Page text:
One of my favorite days of skiing is when I get to ski with Alex G. Is it that we have been skiing together since he was 4? Yes. Is it because he like to ski fast? Yes. Is it because we can go almost anywhere on the Mountain? Yes. Is it because he just enjoys skiing? Yes, it is all of that and more.
We started off the day meeting in Vail at the Lionshead base. Was this going to be a normal ski lesson. Obviously from my statement above, we know it is never a normal ski lesson with Al.
The day was far from normal. Although the temps were about 15* warmer than the previous day, there was a good 4″ of snow on the front side of Vail, and much more in the Backbowls of Vail. It snowed all day long. We skied nearly alone in Blue Sky Basin, and definitely alone in Little Tea Cup Glades. Pete’s express in Blue Sky Basin opened up some fun glade skiing. I like getting off the Pete’s chair to the left, following the ridge line until it looks good to dive through the trees on the left. “Ski Good or eat wood’ is a rule of thumb worth adhering. We found some gullies to play in too.
After eating at Two Elk for lunch the backbowls and blue sky basin were closed due to wind and weather. No problem, Vail is big enough to go somewhere else. The choice… Highline, Blue Ox, and Roger’s. A very pleasant addition to Vail is that the 3 person Highline fixed grip chair has been replaced. A new high-speed Quad was there in it’s place. Vail certainly does things right when it comes to lift quality and capacity. The bumps were so fluffy, that half of them were just mounds of Powder with absolutely no impact.
Since Alex had new skis (155 cm) for this trip which were much larger than before, it was time to adapt our skiing. Rounder turns. As you can see in the video, skiing a longer ski with a very direct line can cause a lifting of the inside ski at the initiation of turn. It can also lead to the upper body leaning back to facilitate this lifting. Towards the middle to the end of the lesson, we started widening the turns slightly. Initiating the turn at the same place (on the face of the bump), but allowing the ski to travel a little wider, outside of the rut line and on the shoulder of the outside bump.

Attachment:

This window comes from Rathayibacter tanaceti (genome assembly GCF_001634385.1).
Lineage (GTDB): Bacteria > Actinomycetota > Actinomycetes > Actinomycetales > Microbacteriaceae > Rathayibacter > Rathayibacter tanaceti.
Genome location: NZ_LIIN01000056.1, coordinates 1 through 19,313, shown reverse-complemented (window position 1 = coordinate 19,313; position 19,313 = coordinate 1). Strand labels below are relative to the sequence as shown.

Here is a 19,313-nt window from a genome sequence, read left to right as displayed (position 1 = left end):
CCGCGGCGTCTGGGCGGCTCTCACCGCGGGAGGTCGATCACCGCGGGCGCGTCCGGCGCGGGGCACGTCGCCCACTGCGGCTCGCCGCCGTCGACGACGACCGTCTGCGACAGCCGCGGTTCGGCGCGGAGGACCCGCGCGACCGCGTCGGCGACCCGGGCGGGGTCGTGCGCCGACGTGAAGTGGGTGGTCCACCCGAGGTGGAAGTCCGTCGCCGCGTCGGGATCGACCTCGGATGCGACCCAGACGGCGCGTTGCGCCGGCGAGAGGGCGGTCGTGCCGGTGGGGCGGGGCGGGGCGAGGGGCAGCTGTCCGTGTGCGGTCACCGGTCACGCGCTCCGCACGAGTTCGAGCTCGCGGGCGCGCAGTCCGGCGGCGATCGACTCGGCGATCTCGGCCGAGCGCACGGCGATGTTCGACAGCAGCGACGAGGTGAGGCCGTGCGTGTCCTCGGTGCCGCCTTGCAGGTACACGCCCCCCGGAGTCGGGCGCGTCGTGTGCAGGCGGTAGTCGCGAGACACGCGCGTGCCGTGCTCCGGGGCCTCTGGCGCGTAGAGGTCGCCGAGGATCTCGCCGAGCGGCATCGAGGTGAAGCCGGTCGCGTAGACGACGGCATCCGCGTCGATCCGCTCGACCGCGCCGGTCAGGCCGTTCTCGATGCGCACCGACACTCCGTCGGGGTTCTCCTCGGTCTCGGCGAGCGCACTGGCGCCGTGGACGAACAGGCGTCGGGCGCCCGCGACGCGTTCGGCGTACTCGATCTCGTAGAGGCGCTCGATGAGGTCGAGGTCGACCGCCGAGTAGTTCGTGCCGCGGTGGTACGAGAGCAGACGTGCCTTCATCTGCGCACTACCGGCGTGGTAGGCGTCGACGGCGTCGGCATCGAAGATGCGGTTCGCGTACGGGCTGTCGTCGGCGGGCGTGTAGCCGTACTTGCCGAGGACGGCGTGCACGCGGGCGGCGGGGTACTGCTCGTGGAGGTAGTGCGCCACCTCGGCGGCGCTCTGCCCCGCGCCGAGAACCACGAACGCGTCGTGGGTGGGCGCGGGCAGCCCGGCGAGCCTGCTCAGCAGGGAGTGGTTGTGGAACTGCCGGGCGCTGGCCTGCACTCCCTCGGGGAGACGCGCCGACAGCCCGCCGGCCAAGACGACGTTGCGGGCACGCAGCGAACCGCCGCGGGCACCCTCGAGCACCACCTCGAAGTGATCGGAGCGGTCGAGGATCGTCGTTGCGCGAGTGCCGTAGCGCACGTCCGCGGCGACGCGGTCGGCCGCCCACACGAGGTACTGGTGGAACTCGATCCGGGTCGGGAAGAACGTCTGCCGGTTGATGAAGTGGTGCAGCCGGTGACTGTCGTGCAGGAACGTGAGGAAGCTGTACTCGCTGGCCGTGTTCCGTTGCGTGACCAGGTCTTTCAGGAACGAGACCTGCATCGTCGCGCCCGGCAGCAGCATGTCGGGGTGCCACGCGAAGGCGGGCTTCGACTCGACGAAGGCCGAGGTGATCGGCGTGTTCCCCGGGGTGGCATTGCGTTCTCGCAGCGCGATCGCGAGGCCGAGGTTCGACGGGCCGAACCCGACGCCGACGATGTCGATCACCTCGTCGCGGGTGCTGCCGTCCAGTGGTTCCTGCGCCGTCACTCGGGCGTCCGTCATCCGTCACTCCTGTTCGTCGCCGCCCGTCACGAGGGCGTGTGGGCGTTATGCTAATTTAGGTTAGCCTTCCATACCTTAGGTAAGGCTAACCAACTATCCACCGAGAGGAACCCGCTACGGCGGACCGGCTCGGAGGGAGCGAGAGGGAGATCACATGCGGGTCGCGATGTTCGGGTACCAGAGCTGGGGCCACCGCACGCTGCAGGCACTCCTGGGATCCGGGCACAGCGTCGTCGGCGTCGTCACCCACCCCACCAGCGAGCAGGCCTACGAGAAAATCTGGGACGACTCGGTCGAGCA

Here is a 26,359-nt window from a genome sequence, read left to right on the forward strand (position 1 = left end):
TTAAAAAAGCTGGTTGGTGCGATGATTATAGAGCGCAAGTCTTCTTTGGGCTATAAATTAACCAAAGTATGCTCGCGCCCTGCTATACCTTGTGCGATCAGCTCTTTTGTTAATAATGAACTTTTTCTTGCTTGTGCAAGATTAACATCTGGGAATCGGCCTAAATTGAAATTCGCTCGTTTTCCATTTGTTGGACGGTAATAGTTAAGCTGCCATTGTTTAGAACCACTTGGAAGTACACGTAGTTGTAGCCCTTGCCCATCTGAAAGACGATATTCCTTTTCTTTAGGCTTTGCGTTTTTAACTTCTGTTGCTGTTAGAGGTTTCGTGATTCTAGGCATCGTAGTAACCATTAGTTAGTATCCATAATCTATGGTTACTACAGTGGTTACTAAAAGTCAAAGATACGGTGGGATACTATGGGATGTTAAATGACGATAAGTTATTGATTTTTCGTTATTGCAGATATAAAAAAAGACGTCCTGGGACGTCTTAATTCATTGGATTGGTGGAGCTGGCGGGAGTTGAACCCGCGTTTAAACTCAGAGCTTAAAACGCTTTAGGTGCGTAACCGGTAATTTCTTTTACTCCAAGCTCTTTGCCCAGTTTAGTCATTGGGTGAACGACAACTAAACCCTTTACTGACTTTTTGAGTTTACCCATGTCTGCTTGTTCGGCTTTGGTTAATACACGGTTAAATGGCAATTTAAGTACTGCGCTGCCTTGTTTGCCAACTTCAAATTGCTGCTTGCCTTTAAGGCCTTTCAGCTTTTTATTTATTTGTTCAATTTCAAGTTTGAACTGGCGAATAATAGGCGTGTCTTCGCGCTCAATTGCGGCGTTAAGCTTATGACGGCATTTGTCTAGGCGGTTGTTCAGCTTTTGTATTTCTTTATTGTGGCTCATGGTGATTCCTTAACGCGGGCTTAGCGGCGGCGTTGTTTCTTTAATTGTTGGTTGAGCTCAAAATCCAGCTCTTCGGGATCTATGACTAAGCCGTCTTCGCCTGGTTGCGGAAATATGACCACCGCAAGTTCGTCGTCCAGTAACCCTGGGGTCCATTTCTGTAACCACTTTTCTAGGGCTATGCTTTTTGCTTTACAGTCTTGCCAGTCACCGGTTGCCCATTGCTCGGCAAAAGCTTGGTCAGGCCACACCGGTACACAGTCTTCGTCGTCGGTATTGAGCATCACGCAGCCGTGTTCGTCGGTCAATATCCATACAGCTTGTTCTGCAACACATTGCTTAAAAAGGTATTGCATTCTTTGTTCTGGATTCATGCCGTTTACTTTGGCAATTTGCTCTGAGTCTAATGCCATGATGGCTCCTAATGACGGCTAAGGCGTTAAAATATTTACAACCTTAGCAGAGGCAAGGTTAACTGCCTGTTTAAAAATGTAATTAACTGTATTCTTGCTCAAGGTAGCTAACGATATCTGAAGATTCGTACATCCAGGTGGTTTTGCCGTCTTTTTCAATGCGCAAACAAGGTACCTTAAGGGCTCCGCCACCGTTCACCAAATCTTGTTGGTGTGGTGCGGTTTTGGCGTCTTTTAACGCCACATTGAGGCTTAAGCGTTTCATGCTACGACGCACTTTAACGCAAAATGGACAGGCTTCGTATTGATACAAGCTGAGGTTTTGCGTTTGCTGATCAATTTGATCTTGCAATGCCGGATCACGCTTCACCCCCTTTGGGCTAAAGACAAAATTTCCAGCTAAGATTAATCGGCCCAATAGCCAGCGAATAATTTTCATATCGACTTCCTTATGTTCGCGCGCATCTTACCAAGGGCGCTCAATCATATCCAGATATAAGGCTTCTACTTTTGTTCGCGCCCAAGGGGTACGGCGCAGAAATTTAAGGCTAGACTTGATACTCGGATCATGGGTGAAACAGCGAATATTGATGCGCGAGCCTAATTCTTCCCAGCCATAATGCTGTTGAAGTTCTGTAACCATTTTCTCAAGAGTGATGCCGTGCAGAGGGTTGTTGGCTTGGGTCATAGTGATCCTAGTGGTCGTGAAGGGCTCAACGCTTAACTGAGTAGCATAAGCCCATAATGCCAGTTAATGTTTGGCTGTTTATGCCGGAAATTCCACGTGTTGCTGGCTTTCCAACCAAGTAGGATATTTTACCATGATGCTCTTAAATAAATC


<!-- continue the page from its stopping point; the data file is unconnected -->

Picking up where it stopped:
Another common theme was to keep Disco Al’s hands in front of him, swinging the poles with a flick of the wrist, rather than large arm movements. He was getting it. When we ski again we will work on the ability to turn the legs, while keeping the hips over the feet.
By the end of the day, it was blowing and snowing at the top. The drive back was not difficult, but it was slow. A normal 45 minute drive took about 2 1/2 hrs due to some accidents. I felt sorry for those who are not used to these type of driving conditions. However, not that forgiving of some of the rapid lane changing fools who think they know what they are doing.
Upon arriving home, I was greeted with a wonderful surprise birthday party. A number of friends braved the weather to celebrate my 40th. It is a wealthy man, who has such friends.
Here is a photo from the house on New Year’s Morning… Perfect start to ’08